Everything I’ll Never Know

By Hillary Asbury

I love libraries and bookstores.

I love the smell of books, the texture of their paper, and the elegance with which each book stands in its place. I love the organized chaos of full bookshelves. There is something humbling, and yet exhilarating, about being surrounded by so many books, so much knowledge and art. I step into a library and immediately think about how many words are housed under that one roof. I walk into a bookstore and am struck by the millions of stories just waiting to be discovered. There is so much out there, so much information that even if I were to dedicate the rest of my life to reading, I would never be able to read it all, not even a fraction.

It’s exactly the same feeling I get when traveling.

Every new place I go, every person I meet, I am struck by the knowledge that there are countless interesting and vibrant people and places in the world, so many that I will never see or meet them all.  It’s humbling to recognize just how small I am compared to this great wide world we live in, to admit that the knowledge I will accumulate in this lifetime is a mere spec in an infinite universe of information. Knowing how small my experience is makes the things I learn and the places I visit that much more precious.

Even more than that, I find it both comforting and inspiring to be reminded of something so much larger than myself.

I recently experienced this in a big way on a trip to Portland, Oregon. If you’ve been, you know that no trip to Portland is complete without a visit to Powell’s City of Books. It’s an apt name for a (new and used) bookstore that takes up an entire city block and stretches over multiple stories. The sheer magnitude of what this bookstore is overcame me immediately. I didn’t know where to look first or where to go. They try to make it as easy as possible to navigate with thorough signage (and maps!). Each level has at least one information desk and a more-than-adequate number of workers on the floor to help with whatever you may need.

Still, though, it was wildly overwhelming.

After a cup of coffee and a slow browse around the first floor, my group split up to hunt down our favorite sections. The Art Section is on the top floor, so up a few flights of stairs I went. Not only do they have a massive section dedicated to art, but they have an entire subsection on religious art. I quickly found myself sitting on the ground, weighed down by more books than I knew would fit in my luggage. There was so much information I wanted to have, so much I wanted to learn and memorize, so many pages to pour over, but there was no way I’d make it home with everything I wanted to take with me. So, I took pictures of the covers on those I chose to leave behind and still ended up buying more books than I should have. The feeling of awe only increased when we discovered Powell’s rare book section. A separate room built into the top floor, this section’s foot traffic is limited and controlled through passes obtained at the floor’s information desk. It was fascinating and, again, humbling. We found books older than Luther, lithographs signed by Pablo Picasso and Matisse, books from the personal collections of famous writers whose notes could be found scribbled in the margins.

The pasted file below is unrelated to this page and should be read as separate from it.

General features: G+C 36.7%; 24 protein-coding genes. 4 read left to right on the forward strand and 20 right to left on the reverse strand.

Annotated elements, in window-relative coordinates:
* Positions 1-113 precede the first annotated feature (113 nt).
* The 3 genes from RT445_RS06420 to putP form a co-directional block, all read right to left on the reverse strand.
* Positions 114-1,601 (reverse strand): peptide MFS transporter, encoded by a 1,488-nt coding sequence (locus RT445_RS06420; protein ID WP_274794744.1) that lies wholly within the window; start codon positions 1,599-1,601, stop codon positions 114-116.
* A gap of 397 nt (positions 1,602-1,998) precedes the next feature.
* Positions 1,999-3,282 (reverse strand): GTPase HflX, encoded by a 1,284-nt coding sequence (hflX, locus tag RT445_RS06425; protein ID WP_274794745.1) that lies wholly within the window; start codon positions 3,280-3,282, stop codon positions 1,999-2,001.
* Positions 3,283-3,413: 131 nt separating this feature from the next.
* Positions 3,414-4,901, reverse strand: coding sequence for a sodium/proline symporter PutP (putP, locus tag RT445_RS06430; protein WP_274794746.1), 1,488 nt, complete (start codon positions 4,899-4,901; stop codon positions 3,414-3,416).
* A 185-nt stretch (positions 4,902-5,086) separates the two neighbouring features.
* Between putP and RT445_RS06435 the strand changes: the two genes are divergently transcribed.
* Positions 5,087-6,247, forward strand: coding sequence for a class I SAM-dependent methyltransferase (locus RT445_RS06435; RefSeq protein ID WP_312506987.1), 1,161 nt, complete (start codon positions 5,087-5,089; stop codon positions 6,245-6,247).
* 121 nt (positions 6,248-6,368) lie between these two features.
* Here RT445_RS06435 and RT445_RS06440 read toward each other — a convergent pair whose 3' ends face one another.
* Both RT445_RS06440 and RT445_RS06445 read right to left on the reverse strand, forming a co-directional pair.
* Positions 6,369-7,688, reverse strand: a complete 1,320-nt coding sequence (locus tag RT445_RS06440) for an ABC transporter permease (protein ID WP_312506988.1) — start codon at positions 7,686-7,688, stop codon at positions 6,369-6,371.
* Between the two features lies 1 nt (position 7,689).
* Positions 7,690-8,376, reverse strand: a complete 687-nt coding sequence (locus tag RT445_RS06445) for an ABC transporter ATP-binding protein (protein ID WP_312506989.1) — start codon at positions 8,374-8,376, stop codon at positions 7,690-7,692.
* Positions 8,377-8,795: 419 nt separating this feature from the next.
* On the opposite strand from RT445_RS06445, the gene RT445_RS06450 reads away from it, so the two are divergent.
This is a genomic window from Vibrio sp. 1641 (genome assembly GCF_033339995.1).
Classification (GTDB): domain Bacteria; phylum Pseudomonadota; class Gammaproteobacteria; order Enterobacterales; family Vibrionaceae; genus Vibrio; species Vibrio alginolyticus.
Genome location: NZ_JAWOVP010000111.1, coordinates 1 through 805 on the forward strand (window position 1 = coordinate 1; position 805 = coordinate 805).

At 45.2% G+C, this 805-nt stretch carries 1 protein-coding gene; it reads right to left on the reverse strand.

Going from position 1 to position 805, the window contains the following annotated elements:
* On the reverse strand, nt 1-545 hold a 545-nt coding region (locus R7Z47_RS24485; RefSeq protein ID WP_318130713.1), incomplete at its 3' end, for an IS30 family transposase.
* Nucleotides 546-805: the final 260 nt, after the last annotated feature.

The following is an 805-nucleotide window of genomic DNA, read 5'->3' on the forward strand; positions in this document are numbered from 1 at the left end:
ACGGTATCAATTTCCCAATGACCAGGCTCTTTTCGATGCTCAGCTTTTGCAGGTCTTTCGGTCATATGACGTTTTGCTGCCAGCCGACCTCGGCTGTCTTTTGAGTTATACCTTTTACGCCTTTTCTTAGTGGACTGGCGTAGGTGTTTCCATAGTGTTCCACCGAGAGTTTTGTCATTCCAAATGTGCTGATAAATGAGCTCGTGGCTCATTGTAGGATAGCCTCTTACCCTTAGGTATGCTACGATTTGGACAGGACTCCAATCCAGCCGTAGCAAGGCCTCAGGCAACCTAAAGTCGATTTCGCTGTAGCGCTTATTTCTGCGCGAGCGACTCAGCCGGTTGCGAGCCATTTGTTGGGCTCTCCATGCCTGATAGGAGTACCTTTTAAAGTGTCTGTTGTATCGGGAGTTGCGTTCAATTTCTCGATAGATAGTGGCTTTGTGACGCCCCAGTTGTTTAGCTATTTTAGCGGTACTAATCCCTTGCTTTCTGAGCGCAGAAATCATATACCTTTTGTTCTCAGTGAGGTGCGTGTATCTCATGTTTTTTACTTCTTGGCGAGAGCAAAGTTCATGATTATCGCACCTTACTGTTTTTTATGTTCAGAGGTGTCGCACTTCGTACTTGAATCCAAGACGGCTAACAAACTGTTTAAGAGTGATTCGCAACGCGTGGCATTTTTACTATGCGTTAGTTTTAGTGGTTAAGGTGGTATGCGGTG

Again, I was reminded of how much there is to see and know in the world and how little of it I would personally experience.

I also often feel this way when I am working: awed and inspired while humbled by a God so much bigger than I. Through my art, I make connections between little snippets of Scripture, like taking little sips from a bottomless well. What I will see, learn, and discover throughout my lifetime doesn’t even amount to a fraction of who and what our Lord is. Rather than being discouraged, I feel invigorated by the idea; there are endless possibilities, and each little piece I am given is such a gift. I think that’s one of the many reasons I love doing what I do: within each piece I paint lies some new little discovery, some new lesson learned. Sometimes I recognize it right away; sometimes it doesn’t hit me until much later. But it is always there, and I am reminded that we are so small, that our God is so big, and that His love for us is never-ending—living water that springs from a bottomless well.

There is no need to be greedy or hasty with such love.

There is enough, more than enough, for each and every soul that has ever or ever will come into existence. Each little sip we get can be savored for the gift that it is, shared in love and abundance.

Perhaps that’s the real reason I love being surrounded by so many books.

By reminding me of how small my knowledge and experience is compared to what’s out there, it also reminds me of who I am: just a little human, miraculously loved and saved by a great, big, infinite God, whose wisdom and mercies I will never fully know or understand while I walk this Earth.